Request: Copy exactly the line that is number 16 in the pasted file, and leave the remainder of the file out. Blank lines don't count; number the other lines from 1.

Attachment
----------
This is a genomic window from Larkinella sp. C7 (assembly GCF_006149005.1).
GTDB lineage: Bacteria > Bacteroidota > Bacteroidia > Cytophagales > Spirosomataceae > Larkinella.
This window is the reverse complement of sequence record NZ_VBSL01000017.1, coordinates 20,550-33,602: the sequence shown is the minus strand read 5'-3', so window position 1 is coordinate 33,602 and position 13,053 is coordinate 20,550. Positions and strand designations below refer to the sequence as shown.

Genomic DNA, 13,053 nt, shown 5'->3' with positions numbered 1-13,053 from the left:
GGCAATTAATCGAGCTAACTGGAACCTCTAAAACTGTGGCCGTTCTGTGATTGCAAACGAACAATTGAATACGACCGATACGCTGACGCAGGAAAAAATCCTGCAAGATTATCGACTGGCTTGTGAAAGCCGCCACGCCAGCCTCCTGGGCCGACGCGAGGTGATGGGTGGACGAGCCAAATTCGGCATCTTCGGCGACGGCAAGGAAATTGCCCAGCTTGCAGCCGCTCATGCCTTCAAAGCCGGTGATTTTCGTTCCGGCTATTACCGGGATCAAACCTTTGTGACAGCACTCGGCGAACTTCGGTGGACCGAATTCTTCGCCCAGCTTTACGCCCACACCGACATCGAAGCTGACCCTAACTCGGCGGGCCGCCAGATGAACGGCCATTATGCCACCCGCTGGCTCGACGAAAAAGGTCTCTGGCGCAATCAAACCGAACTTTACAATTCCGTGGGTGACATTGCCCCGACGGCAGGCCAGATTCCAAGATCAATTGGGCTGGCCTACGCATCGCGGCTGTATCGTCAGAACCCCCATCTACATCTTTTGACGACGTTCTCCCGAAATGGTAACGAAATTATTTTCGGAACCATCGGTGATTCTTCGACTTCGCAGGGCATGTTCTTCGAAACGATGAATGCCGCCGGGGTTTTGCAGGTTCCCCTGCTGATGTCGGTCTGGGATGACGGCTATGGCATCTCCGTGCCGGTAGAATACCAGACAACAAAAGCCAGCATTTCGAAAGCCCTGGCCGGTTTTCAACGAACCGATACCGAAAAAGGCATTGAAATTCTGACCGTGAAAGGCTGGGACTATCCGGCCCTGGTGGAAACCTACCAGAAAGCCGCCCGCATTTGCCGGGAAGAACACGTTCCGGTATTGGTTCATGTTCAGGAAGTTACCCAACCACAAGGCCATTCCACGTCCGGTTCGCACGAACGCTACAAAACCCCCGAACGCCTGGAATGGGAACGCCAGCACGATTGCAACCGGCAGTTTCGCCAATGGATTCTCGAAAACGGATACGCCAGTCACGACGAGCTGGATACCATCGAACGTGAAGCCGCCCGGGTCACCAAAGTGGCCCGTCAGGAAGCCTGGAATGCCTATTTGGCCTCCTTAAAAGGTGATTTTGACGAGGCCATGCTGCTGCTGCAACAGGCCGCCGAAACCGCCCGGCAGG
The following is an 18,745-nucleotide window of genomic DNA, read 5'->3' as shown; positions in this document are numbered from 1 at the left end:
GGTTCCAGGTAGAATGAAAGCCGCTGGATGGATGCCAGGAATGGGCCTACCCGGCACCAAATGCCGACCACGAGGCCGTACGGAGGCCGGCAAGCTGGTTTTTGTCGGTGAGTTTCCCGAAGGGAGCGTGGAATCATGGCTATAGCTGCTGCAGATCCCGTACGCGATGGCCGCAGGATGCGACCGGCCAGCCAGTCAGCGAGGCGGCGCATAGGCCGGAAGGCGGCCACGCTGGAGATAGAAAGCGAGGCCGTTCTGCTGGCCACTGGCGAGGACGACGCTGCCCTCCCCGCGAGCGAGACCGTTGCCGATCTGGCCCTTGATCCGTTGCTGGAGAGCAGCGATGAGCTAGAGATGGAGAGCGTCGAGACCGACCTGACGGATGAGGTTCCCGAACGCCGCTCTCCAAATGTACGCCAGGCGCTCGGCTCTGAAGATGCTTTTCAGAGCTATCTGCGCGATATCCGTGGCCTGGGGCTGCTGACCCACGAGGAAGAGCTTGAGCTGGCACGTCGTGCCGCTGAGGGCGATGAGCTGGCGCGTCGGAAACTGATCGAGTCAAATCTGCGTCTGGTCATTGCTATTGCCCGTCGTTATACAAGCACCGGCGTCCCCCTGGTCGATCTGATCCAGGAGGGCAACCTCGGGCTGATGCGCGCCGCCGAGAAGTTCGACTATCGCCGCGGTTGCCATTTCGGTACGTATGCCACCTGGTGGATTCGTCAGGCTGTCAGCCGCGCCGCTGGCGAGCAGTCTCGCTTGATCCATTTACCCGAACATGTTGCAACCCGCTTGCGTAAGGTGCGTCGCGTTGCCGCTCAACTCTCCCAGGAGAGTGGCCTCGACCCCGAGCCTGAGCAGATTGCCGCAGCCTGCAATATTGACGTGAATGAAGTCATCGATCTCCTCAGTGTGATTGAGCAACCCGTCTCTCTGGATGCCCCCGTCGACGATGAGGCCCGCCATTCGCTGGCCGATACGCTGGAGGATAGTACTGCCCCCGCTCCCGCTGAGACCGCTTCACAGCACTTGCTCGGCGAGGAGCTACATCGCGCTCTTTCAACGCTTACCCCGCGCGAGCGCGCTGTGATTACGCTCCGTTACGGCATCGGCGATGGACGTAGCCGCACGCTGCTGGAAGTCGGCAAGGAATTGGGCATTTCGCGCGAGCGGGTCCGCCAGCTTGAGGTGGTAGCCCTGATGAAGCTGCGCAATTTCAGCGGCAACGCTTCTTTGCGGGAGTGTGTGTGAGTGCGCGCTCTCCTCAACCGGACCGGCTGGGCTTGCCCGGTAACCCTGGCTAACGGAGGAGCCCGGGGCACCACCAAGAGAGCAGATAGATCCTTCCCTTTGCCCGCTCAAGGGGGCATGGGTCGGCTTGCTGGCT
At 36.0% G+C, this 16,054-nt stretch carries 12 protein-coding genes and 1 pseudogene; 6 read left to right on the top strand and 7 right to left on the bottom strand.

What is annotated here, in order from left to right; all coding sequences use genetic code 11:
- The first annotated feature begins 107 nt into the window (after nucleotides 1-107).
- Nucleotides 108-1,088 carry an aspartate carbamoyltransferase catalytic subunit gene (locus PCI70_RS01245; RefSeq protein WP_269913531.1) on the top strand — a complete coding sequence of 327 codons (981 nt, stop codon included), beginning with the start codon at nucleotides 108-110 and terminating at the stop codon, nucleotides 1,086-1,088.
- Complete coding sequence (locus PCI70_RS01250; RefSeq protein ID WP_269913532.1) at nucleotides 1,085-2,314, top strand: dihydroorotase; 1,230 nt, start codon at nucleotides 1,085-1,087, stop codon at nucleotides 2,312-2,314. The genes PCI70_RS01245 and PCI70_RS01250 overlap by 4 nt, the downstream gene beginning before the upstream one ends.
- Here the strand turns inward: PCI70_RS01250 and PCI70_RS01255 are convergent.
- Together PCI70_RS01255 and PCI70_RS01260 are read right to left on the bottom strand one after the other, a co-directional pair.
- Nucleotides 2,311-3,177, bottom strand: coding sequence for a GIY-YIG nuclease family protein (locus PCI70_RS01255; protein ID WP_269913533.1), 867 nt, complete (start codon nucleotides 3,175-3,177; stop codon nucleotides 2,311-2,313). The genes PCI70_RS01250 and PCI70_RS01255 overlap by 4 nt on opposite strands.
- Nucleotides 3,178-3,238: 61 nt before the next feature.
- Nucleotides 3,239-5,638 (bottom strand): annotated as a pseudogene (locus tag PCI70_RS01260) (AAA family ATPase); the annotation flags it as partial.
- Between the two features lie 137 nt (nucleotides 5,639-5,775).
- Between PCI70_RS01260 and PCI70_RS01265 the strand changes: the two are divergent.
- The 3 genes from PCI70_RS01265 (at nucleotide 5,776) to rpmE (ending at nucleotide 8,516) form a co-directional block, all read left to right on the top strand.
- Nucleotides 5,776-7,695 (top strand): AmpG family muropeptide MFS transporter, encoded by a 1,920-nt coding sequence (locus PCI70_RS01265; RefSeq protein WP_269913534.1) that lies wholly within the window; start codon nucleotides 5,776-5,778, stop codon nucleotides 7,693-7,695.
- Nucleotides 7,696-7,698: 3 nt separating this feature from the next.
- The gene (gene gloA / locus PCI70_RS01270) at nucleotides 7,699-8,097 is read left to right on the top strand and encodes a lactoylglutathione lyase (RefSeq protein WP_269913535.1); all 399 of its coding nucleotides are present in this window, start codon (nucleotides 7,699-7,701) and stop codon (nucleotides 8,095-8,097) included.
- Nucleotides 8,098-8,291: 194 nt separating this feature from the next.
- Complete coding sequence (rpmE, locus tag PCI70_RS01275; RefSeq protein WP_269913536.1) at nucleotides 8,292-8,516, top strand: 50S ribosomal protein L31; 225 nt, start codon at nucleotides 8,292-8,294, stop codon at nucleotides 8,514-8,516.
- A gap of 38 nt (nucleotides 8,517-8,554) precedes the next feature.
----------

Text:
- Nucleotides 3,178-3,238: 61 nt before the next feature.